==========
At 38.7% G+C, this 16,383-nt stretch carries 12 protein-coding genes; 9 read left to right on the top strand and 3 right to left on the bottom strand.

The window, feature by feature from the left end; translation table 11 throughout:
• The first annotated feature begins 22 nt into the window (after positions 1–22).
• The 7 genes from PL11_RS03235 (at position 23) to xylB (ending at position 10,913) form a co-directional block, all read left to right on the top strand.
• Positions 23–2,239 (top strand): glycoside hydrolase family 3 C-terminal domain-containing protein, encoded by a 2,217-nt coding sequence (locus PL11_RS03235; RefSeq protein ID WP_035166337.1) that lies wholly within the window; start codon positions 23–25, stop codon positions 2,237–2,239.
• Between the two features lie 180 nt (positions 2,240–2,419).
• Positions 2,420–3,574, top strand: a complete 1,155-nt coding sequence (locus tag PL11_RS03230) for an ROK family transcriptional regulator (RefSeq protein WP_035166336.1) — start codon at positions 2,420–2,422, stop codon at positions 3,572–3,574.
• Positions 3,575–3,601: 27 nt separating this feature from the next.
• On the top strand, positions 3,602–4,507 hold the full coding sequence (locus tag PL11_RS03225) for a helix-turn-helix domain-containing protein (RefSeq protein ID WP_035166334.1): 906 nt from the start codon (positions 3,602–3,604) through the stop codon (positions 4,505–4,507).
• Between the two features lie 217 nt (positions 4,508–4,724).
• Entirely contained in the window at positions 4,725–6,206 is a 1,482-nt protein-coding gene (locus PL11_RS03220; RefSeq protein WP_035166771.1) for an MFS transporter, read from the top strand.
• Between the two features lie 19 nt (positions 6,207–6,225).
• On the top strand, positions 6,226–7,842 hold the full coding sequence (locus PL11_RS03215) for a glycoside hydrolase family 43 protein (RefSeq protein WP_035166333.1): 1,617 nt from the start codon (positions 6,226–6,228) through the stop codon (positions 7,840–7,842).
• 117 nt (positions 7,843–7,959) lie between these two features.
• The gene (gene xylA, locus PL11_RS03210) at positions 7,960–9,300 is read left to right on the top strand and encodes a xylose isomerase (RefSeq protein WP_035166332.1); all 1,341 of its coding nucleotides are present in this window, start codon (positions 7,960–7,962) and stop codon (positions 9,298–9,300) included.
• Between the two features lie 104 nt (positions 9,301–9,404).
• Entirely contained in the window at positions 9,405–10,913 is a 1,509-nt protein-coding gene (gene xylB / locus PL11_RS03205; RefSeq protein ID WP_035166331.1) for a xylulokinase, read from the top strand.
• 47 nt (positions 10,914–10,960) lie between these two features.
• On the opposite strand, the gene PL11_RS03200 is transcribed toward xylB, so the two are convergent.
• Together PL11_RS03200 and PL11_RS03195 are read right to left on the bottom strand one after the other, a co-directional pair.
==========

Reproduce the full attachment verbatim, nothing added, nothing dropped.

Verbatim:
At 38.7% G+C, this 16,383-nt stretch carries 12 protein-coding genes; 9 read left to right on the top strand and 3 right to left on the bottom strand.

The window, feature by feature from the left end; translation table 11 throughout:
• The first annotated feature begins 22 nt into the window (after positions 1–22).
• The 7 genes from PL11_RS03235 (at position 23) to xylB (ending at position 10,913) form a co-directional block, all read left to right on the top strand.
• Positions 23–2,239 (top strand): glycoside hydrolase family 3 C-terminal domain-containing protein, encoded by a 2,217-nt coding sequence (locus PL11_RS03235; RefSeq protein ID WP_035166337.1) that lies wholly within the window; start codon positions 23–25, stop codon positions 2,237–2,239.
• Between the two features lie 180 nt (positions 2,240–2,419).
• Positions 2,420–3,574, top strand: a complete 1,155-nt coding sequence (locus tag PL11_RS03230) for an ROK family transcriptional regulator (RefSeq protein WP_035166336.1) — start codon at positions 2,420–2,422, stop codon at positions 3,572–3,574.
• Positions 3,575–3,601: 27 nt separating this feature from the next.
• On the top strand, positions 3,602–4,507 hold the full coding sequence (locus tag PL11_RS03225) for a helix-turn-helix domain-containing protein (RefSeq protein ID WP_035166334.1): 906 nt from the start codon (positions 3,602–3,604) through the stop codon (positions 4,505–4,507).
• Between the two features lie 217 nt (positions 4,508–4,724).
• Entirely contained in the window at positions 4,725–6,206 is a 1,482-nt protein-coding gene (locus PL11_RS03220; RefSeq protein WP_035166771.1) for an MFS transporter, read from the top strand.
• Between the two features lie 19 nt (positions 6,207–6,225).
• On the top strand, positions 6,226–7,842 hold the full coding sequence (locus PL11_RS03215) for a glycoside hydrolase family 43 protein (RefSeq protein WP_035166333.1): 1,617 nt from the start codon (positions 6,226–6,228) through the stop codon (positions 7,840–7,842).
• 117 nt (positions 7,843–7,959) lie between these two features.
• The gene (gene xylA, locus PL11_RS03210) at positions 7,960–9,300 is read left to right on the top strand and encodes a xylose isomerase (RefSeq protein WP_035166332.1); all 1,341 of its coding nucleotides are present in this window, start codon (positions 7,960–7,962) and stop codon (positions 9,298–9,300) included.
• Between the two features lie 104 nt (positions 9,301–9,404).
• Entirely contained in the window at positions 9,405–10,913 is a 1,509-nt protein-coding gene (gene xylB / locus PL11_RS03205; RefSeq protein ID WP_035166331.1) for a xylulokinase, read from the top strand.
• 47 nt (positions 10,914–10,960) lie between these two features.
• On the opposite strand, the gene PL11_RS03200 is transcribed toward xylB, so the two are convergent.
• Together PL11_RS03200 and PL11_RS03195 are read right to left on the bottom strand one after the other, a co-directional pair.